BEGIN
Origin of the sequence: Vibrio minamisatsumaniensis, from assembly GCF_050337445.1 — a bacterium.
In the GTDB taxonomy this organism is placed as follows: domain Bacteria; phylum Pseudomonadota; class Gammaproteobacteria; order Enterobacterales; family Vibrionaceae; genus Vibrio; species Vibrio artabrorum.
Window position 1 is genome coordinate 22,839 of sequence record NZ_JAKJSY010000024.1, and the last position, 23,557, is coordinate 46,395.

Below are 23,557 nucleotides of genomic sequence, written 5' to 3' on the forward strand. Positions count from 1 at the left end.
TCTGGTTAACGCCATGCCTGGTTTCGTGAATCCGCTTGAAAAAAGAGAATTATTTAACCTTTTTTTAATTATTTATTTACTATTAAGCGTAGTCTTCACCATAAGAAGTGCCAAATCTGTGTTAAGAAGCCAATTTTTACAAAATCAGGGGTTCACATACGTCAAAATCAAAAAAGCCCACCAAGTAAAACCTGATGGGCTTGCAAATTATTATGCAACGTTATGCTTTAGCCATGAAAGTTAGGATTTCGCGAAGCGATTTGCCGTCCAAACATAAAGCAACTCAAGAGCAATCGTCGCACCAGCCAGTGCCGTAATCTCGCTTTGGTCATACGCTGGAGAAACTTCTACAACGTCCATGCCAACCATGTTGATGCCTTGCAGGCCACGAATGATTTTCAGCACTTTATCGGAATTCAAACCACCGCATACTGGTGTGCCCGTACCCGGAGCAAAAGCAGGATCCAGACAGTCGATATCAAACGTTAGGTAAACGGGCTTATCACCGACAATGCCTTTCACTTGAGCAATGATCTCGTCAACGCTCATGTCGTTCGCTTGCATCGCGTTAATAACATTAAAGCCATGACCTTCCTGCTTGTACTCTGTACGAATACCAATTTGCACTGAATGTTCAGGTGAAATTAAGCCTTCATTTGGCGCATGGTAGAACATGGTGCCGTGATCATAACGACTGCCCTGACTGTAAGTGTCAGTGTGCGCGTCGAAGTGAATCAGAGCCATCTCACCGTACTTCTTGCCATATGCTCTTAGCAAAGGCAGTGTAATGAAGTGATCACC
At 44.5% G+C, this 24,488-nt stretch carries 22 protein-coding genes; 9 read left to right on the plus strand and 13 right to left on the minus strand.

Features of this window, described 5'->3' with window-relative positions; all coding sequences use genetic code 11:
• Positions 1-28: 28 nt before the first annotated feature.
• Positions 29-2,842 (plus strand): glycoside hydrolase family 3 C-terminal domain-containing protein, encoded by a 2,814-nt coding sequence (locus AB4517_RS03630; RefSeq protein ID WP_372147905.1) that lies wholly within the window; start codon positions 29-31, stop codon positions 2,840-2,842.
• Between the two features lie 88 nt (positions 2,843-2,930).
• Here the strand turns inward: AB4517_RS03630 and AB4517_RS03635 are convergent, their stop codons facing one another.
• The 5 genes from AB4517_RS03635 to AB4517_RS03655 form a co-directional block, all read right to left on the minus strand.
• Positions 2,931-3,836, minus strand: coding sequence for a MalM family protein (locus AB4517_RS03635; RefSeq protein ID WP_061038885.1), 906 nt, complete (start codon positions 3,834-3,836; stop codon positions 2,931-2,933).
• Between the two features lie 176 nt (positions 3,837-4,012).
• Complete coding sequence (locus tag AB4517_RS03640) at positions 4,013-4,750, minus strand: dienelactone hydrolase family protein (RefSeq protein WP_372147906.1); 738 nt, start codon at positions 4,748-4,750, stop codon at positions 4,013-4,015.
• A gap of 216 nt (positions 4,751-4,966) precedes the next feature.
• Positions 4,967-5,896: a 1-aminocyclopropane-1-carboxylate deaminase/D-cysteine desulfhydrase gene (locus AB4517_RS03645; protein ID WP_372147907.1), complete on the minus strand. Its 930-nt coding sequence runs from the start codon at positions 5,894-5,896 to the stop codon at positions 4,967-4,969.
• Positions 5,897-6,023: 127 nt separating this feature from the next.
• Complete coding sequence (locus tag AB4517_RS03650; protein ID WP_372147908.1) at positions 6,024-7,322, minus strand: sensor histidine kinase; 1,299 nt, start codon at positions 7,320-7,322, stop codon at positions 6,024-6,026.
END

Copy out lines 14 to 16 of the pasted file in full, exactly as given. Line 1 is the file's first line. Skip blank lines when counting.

• Between the two features lie 176 nt (positions 3,837-4,012).
• Complete coding sequence (locus tag AB4517_RS03640) at positions 4,013-4,750, minus strand: dienelactone hydrolase family protein (RefSeq protein WP_372147906.1); 738 nt, start codon at positions 4,748-4,750, stop codon at positions 4,013-4,015.
• A gap of 216 nt (positions 4,751-4,966) precedes the next feature.